Kevin: We’ve seen a lot of unit development around there, particularly around the Showgrounds. Is there more slated for that area?
Brett: Depending on which area you’re in, one side of the Showgrounds there, there’s that has obviously a fair bit going on. But if you’re looking to buy in those areas, you should really stick to those true residential pockets. There will be further development there, but they’re not going to be the 300 or 400 apartments and things like that; it’ll just be the small scale. And land is still quite valuable there, so I’d be sticking to those areas if I could.
Kevin: Brett, thank you very much for your time.
Brett: Yes, Kevin, it’s been great, too. Thanks very much.
Preventing property ID fraud – Lee Baillie
Kevin: In the past we’ve talked a fair bit about online security as the Internet opens up more and more possibility for us to do just this. I guess, like me, you’re probably a little bit concerned about how much information is going onto the Internet and how secure it really is. In the past, we’ve spoken to PEXA about online transactions and so on, but I’m interested now to talk to my next guest, Lee Bailie. Lee is the General Manager for Product and Innovation at InfoTrack, and they have a product called IDfy.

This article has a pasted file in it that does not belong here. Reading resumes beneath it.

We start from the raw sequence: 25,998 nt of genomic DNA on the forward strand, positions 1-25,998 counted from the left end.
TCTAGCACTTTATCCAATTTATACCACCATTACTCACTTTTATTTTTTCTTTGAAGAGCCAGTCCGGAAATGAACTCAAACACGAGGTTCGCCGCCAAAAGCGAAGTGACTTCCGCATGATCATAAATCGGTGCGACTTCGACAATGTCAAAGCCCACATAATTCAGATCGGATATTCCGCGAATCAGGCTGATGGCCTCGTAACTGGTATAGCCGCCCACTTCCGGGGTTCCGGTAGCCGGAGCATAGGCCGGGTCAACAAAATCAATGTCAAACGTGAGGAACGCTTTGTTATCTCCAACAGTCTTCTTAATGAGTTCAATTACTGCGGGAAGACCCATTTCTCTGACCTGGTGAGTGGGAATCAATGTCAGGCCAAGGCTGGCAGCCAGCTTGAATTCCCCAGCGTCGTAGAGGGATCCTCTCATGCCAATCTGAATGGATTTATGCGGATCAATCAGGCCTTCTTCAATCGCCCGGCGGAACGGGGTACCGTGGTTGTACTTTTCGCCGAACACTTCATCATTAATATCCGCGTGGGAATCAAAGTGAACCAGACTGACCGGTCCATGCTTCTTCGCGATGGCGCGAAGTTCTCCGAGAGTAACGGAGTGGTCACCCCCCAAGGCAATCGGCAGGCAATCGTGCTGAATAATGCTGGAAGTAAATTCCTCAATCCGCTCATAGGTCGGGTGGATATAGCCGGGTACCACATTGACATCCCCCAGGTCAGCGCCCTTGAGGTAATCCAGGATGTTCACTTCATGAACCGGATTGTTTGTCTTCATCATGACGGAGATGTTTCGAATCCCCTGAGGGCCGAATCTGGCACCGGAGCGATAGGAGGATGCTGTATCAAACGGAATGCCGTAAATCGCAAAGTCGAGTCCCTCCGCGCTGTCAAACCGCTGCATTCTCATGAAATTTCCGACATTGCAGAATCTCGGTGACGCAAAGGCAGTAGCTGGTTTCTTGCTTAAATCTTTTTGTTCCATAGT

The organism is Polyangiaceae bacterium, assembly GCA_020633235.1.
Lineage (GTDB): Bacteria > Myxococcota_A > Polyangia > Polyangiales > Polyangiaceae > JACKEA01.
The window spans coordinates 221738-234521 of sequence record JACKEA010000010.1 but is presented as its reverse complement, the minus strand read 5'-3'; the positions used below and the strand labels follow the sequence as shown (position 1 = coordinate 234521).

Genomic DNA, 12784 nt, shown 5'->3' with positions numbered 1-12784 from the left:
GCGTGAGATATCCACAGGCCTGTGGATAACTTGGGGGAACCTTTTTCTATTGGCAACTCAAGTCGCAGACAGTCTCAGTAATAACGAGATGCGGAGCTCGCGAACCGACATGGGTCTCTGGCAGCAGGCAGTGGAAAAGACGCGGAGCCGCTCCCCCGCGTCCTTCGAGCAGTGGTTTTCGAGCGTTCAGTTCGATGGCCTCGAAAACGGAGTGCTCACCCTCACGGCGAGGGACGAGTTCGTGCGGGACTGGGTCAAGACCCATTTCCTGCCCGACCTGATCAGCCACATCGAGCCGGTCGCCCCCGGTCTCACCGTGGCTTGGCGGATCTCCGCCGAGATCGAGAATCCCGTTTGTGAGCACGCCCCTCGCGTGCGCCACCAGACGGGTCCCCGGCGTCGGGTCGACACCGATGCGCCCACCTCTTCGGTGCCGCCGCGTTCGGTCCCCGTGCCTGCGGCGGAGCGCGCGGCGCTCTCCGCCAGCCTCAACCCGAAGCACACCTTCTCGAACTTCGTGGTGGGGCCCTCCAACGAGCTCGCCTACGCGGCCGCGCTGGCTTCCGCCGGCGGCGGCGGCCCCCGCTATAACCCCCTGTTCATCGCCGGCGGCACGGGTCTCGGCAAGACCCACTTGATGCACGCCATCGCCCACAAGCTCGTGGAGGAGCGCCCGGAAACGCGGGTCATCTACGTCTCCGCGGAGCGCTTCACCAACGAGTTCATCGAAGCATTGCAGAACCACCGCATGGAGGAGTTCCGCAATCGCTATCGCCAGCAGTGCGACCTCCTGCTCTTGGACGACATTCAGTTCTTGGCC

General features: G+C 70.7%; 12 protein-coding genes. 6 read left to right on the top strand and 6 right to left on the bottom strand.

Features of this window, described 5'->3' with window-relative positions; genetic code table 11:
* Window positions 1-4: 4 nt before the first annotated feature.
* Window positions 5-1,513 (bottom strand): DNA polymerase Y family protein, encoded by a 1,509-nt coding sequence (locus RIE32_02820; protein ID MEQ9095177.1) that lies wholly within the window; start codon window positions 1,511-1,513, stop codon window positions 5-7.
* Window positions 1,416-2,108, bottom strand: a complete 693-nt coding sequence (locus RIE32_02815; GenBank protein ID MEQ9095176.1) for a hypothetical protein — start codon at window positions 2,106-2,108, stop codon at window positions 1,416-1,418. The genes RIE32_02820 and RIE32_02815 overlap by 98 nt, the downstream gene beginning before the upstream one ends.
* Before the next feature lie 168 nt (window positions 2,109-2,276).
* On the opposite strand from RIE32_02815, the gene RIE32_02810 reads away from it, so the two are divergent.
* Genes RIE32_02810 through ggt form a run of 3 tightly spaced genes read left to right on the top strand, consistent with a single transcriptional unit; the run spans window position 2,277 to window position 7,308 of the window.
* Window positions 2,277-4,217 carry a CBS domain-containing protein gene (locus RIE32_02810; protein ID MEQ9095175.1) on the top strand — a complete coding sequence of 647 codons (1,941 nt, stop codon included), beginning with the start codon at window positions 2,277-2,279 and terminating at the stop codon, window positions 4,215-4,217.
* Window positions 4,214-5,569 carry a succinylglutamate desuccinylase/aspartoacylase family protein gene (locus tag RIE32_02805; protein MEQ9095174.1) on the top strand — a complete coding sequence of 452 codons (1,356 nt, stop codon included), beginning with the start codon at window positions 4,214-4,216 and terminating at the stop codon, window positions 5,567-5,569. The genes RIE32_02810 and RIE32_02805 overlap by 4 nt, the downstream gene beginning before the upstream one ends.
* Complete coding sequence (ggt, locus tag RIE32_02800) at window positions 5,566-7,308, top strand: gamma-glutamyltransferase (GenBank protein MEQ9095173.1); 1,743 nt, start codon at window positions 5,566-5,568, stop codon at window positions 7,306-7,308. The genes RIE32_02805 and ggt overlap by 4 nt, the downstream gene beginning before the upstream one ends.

Is that what it’s called Lee?
Lee: Yes, that’s it, Kevin. IDfy is how we pronounce that.
Kevin: Tell me a little bit about the product, and then I want to ask you more about security. How does IDfy work?
Lee: IDfy is a product we’ve enabled and we’ve built within InfoTrack to perform a verification of identity for any clients who are in the process of buying or selling property. What IDfy essentially enables the person using it – so the agent or the conveyancer or the lawyer involved – is to sit down in front of their clients and using a single app, be able to actually take a picture of that client, take a picture of their documents, verify their documents, and then actually save that in a secure environment where we can actually store that within InfoTrack for up to nine years as part of the cloud service we have, but also receive a summary document that goes to the party involved that says when the verification was completed, the identification that was completed, who was there, the time and date, and where it was actually located.